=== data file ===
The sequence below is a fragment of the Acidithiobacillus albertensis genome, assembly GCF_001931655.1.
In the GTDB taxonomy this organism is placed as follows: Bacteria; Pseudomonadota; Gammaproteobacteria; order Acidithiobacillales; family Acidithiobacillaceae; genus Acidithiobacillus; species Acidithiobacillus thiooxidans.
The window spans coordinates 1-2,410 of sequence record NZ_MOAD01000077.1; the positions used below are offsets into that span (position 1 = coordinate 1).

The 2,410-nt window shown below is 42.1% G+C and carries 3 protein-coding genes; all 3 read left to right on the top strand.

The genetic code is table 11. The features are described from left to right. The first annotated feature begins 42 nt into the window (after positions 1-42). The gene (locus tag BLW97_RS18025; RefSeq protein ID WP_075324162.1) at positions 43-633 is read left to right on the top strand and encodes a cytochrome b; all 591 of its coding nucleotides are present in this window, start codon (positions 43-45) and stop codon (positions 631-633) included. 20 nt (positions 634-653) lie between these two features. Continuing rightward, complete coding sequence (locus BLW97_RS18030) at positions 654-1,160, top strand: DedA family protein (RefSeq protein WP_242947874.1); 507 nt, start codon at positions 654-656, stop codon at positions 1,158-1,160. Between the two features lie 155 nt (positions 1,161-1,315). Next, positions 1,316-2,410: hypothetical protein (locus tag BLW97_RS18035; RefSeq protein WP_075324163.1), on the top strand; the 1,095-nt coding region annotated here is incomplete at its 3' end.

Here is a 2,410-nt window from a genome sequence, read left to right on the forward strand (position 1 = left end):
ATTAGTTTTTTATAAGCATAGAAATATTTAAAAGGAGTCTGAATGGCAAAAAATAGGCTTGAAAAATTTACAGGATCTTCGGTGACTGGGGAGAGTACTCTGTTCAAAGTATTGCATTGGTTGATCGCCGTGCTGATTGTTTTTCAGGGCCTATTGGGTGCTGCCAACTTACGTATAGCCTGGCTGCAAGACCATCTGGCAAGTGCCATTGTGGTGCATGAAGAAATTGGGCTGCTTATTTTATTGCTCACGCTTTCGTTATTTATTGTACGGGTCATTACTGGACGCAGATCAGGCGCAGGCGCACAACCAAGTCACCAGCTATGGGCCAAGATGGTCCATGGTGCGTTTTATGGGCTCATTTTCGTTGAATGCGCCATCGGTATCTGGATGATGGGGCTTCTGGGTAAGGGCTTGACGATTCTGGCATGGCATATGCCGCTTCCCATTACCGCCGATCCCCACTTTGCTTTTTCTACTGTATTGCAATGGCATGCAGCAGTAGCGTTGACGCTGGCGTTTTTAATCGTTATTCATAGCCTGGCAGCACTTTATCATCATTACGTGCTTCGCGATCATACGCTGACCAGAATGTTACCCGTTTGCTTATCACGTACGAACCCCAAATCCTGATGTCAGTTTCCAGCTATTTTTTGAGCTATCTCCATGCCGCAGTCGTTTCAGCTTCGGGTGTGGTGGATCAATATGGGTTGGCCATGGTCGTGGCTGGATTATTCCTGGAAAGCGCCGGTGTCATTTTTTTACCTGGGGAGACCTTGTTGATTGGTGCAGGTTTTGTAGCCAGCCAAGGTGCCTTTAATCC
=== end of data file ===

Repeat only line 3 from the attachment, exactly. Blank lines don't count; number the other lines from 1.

The window spans coordinates 1-2,410 of sequence record NZ_MOAD01000077.1; the positions used below are offsets into that span (position 1 = coordinate 1).